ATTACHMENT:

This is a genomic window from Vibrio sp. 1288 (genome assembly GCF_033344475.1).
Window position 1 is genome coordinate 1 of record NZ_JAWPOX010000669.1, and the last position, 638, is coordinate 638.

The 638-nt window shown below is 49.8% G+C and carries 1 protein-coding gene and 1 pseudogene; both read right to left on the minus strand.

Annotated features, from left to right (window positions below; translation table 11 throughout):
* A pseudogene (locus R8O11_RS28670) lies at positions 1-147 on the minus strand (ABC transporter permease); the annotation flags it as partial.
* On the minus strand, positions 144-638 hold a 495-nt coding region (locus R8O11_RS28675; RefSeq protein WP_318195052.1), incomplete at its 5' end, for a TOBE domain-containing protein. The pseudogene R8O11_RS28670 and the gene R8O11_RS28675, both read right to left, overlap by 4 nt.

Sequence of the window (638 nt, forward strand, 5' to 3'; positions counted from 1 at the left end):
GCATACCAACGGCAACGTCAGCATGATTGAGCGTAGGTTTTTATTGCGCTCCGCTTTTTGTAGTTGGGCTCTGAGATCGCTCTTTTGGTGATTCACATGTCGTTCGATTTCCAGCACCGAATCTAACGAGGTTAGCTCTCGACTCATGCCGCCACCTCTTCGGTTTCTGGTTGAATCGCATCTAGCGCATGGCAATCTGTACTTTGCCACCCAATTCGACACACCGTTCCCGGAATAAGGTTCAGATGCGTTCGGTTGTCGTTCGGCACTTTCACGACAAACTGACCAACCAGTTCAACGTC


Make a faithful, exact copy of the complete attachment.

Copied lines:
This is a genomic window from Vibrio sp. 1288 (genome assembly GCF_033344475.1).
Window position 1 is genome coordinate 1 of record NZ_JAWPOX010000669.1, and the last position, 638, is coordinate 638.

The 638-nt window shown below is 49.8% G+C and carries 1 protein-coding gene and 1 pseudogene; both read right to left on the minus strand.

Annotated features, from left to right (window positions below; translation table 11 throughout):
* A pseudogene (locus R8O11_RS28670) lies at positions 1-147 on the minus strand (ABC transporter permease); the annotation flags it as partial.
* On the minus strand, positions 144-638 hold a 495-nt coding region (locus R8O11_RS28675; RefSeq protein WP_318195052.1), incomplete at its 5' end, for a TOBE domain-containing protein. The pseudogene R8O11_RS28670 and the gene R8O11_RS28675, both read right to left, overlap by 4 nt.

Sequence of the window (638 nt, forward strand, 5' to 3'; positions counted from 1 at the left end):
GCATACCAACGGCAACGTCAGCATGATTGAGCGTAGGTTTTTATTGCGCTCCGCTTTTTGTAGTTGGGCTCTGAGATCGCTCTTTTGGTGATTCACATGTCGTTCGATTTCCAGCACCGAATCTAACGAGGTTAGCTCTCGACTCATGCCGCCACCTCTTCGGTTTCTGGTTGAATCGCATCTAGCGCATGGCAATCTGTACTTTGCCACCCAATTCGACACACCGTTCCCGGAATAAGGTTCAGATGCGTTCGGTTGTCGTTCGGCACTTTCACGACAAACTGACCAACCAGTTCAACGTC